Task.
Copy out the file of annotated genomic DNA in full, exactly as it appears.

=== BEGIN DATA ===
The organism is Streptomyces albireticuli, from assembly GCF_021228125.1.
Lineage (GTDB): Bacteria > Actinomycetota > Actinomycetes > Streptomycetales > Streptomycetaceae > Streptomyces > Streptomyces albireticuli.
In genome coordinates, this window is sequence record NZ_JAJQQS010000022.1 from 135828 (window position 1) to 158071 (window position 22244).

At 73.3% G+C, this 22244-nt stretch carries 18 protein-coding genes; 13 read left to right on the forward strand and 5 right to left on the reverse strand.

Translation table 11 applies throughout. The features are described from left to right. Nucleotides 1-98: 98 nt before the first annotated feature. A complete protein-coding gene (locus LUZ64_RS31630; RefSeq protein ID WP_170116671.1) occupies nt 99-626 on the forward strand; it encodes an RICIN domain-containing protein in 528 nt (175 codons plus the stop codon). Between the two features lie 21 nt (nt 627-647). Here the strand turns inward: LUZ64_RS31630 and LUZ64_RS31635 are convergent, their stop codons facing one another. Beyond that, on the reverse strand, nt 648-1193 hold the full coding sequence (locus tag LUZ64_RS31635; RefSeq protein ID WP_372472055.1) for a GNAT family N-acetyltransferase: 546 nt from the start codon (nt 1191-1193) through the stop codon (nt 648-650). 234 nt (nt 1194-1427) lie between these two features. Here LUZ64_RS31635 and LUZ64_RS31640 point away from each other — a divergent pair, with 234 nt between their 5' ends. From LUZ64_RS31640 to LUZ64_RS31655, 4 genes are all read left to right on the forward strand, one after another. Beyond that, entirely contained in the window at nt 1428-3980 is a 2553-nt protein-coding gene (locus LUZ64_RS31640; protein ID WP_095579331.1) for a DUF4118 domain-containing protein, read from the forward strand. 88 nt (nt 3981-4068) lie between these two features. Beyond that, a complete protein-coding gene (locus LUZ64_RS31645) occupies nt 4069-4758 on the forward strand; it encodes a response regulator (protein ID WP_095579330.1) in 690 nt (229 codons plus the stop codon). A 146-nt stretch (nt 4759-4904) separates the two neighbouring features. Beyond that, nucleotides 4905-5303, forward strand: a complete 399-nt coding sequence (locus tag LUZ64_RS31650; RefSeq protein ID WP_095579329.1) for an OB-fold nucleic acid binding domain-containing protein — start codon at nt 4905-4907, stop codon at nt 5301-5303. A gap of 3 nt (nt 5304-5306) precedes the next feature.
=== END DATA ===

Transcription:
The organism is Streptomyces albireticuli, from assembly GCF_021228125.1.
Lineage (GTDB): Bacteria > Actinomycetota > Actinomycetes > Streptomycetales > Streptomycetaceae > Streptomyces > Streptomyces albireticuli.
In genome coordinates, this window is sequence record NZ_JAJQQS010000022.1 from 135828 (window position 1) to 158071 (window position 22244).

At 73.3% G+C, this 22244-nt stretch carries 18 protein-coding genes; 13 read left to right on the forward strand and 5 right to left on the reverse strand.

Translation table 11 applies throughout. The features are described from left to right. Nucleotides 1-98: 98 nt before the first annotated feature. A complete protein-coding gene (locus LUZ64_RS31630; RefSeq protein ID WP_170116671.1) occupies nt 99-626 on the forward strand; it encodes an RICIN domain-containing protein in 528 nt (175 codons plus the stop codon). Between the two features lie 21 nt (nt 627-647). Here the strand turns inward: LUZ64_RS31630 and LUZ64_RS31635 are convergent, their stop codons facing one another. Beyond that, on the reverse strand, nt 648-1193 hold the full coding sequence (locus tag LUZ64_RS31635; RefSeq protein ID WP_372472055.1) for a GNAT family N-acetyltransferase: 546 nt from the start codon (nt 1191-1193) through the stop codon (nt 648-650). 234 nt (nt 1194-1427) lie between these two features. Here LUZ64_RS31635 and LUZ64_RS31640 point away from each other — a divergent pair, with 234 nt between their 5' ends. From LUZ64_RS31640 to LUZ64_RS31655, 4 genes are all read left to right on the forward strand, one after another. Beyond that, entirely contained in the window at nt 1428-3980 is a 2553-nt protein-coding gene (locus LUZ64_RS31640; protein ID WP_095579331.1) for a DUF4118 domain-containing protein, read from the forward strand. 88 nt (nt 3981-4068) lie between these two features. Beyond that, a complete protein-coding gene (locus LUZ64_RS31645) occupies nt 4069-4758 on the forward strand; it encodes a response regulator (protein ID WP_095579330.1) in 690 nt (229 codons plus the stop codon). A 146-nt stretch (nt 4759-4904) separates the two neighbouring features. Beyond that, nucleotides 4905-5303, forward strand: a complete 399-nt coding sequence (locus tag LUZ64_RS31650; RefSeq protein ID WP_095579329.1) for an OB-fold nucleic acid binding domain-containing protein — start codon at nt 4905-4907, stop codon at nt 5301-5303. A gap of 3 nt (nt 5304-5306) precedes the next feature.